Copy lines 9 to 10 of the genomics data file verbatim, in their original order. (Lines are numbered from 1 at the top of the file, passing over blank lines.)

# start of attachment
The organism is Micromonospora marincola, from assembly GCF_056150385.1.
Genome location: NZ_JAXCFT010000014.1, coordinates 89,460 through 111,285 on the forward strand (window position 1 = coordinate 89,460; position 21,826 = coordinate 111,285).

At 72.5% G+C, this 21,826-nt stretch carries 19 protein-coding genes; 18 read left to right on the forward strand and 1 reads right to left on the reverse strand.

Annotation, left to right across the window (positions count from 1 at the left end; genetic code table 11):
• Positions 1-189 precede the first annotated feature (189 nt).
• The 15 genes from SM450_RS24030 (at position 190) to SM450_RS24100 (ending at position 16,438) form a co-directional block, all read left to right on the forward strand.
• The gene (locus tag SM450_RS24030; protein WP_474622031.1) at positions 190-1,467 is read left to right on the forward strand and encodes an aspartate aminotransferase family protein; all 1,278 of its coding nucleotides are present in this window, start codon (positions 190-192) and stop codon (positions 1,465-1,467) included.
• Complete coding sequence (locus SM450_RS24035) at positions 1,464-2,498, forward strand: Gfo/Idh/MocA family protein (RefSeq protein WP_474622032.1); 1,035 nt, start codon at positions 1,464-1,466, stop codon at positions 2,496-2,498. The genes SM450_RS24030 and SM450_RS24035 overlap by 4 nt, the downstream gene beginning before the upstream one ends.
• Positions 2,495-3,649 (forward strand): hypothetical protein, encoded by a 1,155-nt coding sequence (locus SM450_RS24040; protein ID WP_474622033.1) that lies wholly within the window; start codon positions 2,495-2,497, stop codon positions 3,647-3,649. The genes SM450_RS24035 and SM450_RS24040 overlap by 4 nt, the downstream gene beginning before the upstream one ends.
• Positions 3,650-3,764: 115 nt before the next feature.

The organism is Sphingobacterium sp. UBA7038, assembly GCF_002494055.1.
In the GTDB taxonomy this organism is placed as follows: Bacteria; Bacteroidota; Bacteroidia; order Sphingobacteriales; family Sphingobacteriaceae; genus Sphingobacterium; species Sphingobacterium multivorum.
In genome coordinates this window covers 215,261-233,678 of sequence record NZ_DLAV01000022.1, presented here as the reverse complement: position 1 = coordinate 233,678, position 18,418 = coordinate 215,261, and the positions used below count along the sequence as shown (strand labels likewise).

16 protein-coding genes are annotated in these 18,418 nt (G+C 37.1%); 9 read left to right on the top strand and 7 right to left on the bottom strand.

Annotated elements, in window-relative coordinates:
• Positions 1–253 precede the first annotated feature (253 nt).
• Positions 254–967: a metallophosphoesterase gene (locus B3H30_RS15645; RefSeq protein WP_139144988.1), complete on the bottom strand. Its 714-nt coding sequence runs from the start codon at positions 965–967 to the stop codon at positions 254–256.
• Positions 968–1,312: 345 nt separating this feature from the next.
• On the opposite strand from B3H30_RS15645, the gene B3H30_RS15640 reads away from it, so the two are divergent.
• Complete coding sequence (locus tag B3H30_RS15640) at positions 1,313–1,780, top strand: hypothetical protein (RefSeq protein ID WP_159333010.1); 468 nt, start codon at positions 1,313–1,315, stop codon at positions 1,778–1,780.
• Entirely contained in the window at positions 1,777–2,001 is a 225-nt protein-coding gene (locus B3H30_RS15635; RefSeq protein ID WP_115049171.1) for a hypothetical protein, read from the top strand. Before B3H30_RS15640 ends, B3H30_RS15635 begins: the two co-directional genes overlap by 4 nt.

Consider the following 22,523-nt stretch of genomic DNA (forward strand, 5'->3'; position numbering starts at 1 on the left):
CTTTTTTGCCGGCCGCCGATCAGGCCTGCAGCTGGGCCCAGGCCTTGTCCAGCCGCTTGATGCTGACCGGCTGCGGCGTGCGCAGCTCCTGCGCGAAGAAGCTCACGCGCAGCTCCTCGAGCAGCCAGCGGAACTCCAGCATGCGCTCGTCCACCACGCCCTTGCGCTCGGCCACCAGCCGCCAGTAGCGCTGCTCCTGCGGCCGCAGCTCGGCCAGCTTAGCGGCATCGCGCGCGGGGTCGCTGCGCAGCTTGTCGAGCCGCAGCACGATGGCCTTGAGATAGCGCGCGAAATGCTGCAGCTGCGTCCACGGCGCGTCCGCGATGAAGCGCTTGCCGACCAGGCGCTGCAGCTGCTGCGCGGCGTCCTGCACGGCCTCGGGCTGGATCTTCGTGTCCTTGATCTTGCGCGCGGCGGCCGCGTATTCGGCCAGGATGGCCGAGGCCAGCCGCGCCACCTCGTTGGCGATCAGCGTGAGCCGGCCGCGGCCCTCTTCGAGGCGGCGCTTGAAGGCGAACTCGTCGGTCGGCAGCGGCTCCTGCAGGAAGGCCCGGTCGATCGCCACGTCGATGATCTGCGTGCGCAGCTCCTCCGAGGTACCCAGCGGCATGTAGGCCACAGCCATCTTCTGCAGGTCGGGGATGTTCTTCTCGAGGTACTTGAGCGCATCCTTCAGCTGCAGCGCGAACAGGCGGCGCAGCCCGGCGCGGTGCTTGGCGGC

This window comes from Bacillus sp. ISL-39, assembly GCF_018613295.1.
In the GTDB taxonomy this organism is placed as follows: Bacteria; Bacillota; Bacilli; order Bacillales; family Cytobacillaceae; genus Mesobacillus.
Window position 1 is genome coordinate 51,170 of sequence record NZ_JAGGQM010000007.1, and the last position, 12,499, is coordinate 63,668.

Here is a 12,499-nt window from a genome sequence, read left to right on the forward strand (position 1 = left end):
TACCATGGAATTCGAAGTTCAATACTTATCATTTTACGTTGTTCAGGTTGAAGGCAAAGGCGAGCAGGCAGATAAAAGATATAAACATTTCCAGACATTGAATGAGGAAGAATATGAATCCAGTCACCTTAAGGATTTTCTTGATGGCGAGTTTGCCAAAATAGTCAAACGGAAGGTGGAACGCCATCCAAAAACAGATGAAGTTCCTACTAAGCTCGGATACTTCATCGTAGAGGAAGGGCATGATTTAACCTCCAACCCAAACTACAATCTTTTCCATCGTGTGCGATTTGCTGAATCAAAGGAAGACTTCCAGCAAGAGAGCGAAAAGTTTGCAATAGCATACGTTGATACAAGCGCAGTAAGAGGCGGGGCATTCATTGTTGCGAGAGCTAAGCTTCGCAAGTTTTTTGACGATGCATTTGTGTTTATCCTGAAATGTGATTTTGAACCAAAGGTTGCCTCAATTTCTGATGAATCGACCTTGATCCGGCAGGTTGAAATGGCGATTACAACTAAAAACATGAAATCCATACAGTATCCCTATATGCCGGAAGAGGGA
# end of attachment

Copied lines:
• Positions 2,495-3,649 (forward strand): hypothetical protein, encoded by a 1,155-nt coding sequence (locus SM450_RS24040; protein ID WP_474622033.1) that lies wholly within the window; start codon positions 2,495-2,497, stop codon positions 3,647-3,649. The genes SM450_RS24035 and SM450_RS24040 overlap by 4 nt, the downstream gene beginning before the upstream one ends.
• Positions 3,650-3,764: 115 nt before the next feature.